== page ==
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Addiction is a chronic, relapsing brain disease that can cause addicts to continue seeking and using drugs like cocaine without regard for negative consequences to their life or health. Addiction is considered a brain disease due to the way chronic drug use can legitimately change the brain’s structure and compromise its function. Changes made to the brain on behalf of addiction can be severe enough to last for the remainder of an addict’s life. Furthermore, these changes can cause addicts to make very unwise decisions about drug use and other equally unsafe behaviors.
Until people realize that their reasoning abilities have been compromised by the effects of cocaine, getting help for cocaine addiction may seem unnecessary. Instead of waiting for cocaine to destroy your life, consider the benefits of getting cocaine addiction help.
How Does Cocaine Affect the Brain?
Professional help and treatment may be what you need to overcome a cocaine addiction. Cocaine produces an extreme sense of euphoria, joy, and bliss by stimulating certain areas of the brain and causing the release of several chemicals, including dopamine, norepinephrine, and serotonin. With ongoing cocaine use, brain cells become unable to produce these chemicals on their own. Following euphoria is an emotional and physical crash, and the immediate need to use the drug again. People who use cocaine tend to keep using it repeatedly in the same session to avoid the crash.
In a study conducted by the University of Cambridge, the brains of 120 cocaine addicts were scanned to determine the effects of cocaine on grey brain matter. Results showed a widespread loss of grey matter that corresponded with the length of time each person used cocaine. Cocaine addiction is not only shown to alter brain function but also changes its overall structure and physiology.
These effects of cocaine on the brain are why it’s so difficult for many long-term users to stop using on their own. Cocaine treatment programs specialize in helping addicts recover from the damaging effects of cocaine on the body, as well as the damage this drug has caused in their lives. Considering the condition the brain is left in by the time a person is ready to stop using; addicts fight a self-defeating battle ripe with frustration and considerable risk. But getting cocaine addiction help can stop the brain from sustaining further damage from addiction.
What are the Symptoms of Cocaine Withdrawal?
Those who stop using cocaine abruptly or in smaller amounts may experience the following withdrawal symptoms:
- Deep and lasting depression sometimes resulting in relapse, overdose, and suicide
- Fatigue, feeling heavy or too tired to move your limbs
- Vivid nightmares
- Insomnia or hypersomnia
- Extreme restlessness
- Twitching or an inability to sit still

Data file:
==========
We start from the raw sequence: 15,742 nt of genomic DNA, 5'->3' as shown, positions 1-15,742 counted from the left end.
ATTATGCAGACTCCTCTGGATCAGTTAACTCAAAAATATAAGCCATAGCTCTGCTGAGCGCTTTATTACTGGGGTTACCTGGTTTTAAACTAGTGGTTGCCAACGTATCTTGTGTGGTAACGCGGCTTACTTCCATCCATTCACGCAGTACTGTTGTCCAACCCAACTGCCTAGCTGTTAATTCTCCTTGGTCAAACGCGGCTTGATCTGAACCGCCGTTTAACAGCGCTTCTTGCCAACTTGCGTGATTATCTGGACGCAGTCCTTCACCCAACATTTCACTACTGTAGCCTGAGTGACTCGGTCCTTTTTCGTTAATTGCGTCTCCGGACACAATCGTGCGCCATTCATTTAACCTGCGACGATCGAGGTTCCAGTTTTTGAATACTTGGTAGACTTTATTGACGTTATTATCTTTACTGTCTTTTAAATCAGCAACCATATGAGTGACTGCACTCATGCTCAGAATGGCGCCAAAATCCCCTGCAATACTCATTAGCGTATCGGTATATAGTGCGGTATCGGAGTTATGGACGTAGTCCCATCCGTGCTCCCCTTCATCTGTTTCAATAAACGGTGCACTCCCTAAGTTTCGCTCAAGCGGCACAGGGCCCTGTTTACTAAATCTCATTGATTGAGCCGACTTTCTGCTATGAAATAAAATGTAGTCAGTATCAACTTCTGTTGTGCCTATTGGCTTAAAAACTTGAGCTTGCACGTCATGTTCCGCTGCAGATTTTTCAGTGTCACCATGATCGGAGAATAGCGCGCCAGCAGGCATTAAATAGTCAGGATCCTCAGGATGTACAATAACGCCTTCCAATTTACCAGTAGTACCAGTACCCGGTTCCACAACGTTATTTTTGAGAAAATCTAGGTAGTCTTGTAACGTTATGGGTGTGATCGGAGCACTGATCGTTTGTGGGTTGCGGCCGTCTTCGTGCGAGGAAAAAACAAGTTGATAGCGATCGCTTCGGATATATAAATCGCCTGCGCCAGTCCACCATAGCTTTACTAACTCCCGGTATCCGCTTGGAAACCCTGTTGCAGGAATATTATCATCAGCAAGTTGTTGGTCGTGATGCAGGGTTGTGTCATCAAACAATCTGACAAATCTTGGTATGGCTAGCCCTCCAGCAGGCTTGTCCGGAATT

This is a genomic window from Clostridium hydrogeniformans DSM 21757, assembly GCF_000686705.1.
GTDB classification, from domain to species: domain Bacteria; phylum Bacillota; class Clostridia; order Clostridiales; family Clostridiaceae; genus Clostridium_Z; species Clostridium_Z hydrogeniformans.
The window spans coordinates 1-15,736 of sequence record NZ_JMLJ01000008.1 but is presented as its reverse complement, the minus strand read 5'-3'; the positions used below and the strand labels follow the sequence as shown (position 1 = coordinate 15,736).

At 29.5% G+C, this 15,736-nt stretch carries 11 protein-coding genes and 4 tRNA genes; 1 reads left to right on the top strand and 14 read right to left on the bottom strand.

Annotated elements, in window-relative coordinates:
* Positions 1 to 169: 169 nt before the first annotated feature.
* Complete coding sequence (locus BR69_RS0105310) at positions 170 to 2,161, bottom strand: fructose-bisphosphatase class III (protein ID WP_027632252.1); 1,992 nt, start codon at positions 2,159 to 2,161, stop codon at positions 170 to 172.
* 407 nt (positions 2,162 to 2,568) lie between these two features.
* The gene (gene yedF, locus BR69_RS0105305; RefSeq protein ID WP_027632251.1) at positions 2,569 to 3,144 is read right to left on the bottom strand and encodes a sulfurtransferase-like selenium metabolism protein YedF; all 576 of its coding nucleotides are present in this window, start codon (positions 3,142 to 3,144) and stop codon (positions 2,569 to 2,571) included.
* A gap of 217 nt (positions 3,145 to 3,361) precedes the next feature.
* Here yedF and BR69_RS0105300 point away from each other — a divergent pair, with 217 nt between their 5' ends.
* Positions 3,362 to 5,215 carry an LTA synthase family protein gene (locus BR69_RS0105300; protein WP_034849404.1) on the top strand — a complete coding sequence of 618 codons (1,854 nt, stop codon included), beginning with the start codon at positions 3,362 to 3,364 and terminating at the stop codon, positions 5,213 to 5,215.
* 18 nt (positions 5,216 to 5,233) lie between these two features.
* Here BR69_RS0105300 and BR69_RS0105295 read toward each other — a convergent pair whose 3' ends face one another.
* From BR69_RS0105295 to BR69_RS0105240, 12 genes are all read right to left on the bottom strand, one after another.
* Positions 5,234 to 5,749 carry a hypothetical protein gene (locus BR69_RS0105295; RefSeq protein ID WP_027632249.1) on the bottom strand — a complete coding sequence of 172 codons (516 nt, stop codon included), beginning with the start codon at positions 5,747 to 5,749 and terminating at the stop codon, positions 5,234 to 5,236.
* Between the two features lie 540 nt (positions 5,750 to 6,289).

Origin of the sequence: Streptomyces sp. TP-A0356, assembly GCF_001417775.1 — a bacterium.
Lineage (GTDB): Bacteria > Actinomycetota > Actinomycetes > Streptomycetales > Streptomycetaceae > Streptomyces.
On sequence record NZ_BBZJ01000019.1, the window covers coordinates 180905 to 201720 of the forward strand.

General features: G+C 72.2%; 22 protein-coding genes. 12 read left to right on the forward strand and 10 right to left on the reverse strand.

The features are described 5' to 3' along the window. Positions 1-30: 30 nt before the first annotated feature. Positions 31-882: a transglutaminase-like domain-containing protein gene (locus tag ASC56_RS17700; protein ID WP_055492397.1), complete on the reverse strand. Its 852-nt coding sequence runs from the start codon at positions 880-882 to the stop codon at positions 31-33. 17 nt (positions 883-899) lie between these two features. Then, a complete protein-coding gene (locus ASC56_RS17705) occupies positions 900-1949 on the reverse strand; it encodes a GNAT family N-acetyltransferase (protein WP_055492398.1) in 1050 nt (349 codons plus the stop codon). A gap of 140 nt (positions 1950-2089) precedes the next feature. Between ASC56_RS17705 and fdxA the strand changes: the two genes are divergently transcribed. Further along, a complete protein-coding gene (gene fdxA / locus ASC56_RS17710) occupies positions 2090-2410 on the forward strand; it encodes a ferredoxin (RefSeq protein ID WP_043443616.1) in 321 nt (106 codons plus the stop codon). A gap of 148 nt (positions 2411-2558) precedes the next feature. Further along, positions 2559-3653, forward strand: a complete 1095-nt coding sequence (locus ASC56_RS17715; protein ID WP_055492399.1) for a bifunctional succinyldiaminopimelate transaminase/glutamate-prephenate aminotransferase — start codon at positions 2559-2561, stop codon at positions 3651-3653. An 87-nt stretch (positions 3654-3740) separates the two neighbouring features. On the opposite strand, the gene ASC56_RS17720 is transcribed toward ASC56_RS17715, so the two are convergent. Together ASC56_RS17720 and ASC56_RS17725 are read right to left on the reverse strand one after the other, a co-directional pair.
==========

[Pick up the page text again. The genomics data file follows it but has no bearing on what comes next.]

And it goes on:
Once the initial stage of cocaine withdrawal is over, some may go on to suffer post-acute withdrawal syndrome. This sudden recurrence of cravings and withdrawal symptoms can last for up to days, weeks, months, and in rare cases, years after the initial withdrawal. During post-acute withdrawal, many users fall into relapse. However, the intensity of symptoms and cravings can be controlled with proper treatment and therapy.
Can I Treat Myself for Cocaine Addiction?
Going through cocaine withdrawal is one of the greatest challenges associated with getting off the drug. Some people who go through cocaine withdrawal try to relieve symptoms on their own using alcohol or anti-anxiety medications such as Valium. While using these substances may help relieve withdrawal symptoms, those who self-medicate may quickly find themselves trading one addiction for another.
Cocaine addiction treatment may involve the use of medication therapies designed to relieve withdrawal symptoms without posing a risk for addiction. Cocaine treatment also helps recovering addicts work through the emotional and psychological issues driving the addiction cycle.
What is Cocaine’s Relapse Potential?
Those who suffer from cocaine addiction face a high risk for relapse — including those who have been off the drug for a long time. Cocaine withdrawal symptoms such as fatigue and depression can make it difficult for those in recovery to stay sober without professional treatment. Cravings also play a major role in relapse potential — especially for those addicted to crack, given crack produces a withdrawal symptom called anhedonia, or the inability to experience pleasure.
Is Cocaine Treatment Really Necessary?
Cocaine addiction treatment programs provide the ongoing medical care and support needed to overcome drug cravings and maintain abstinence. Many cocaine addiction treatment programs also offer therapy for depression and anxiety disorders, which are common cocaine withdrawal symptoms.
Cocaine has always been viewed as more likely to cause less intense addiction syndrome than other drugs. However, this is not true. For someone who is beginning to recognize cocaine addiction signs in either themselves or a loved one, there are specific steps to take to solve the issue safely and effectively.
- Step one: admit there is a problem. If you experience cocaine withdrawal symptoms whenever you stop using this drug, you need to admit that you are addicted.
- Step two: attend a rehab program. Going to cocaine rehab can help you overcome physical dependence and psychological addiction.
- Step three: explore the issue of co-occurring disorders. Fifty percent of all people addicted to cocaine also have a mental disorder that requires treatment for co-occurring disorders.
- Step four: transition into aftercare. Aftercare programs help ensure your recovery continues after treatment ends.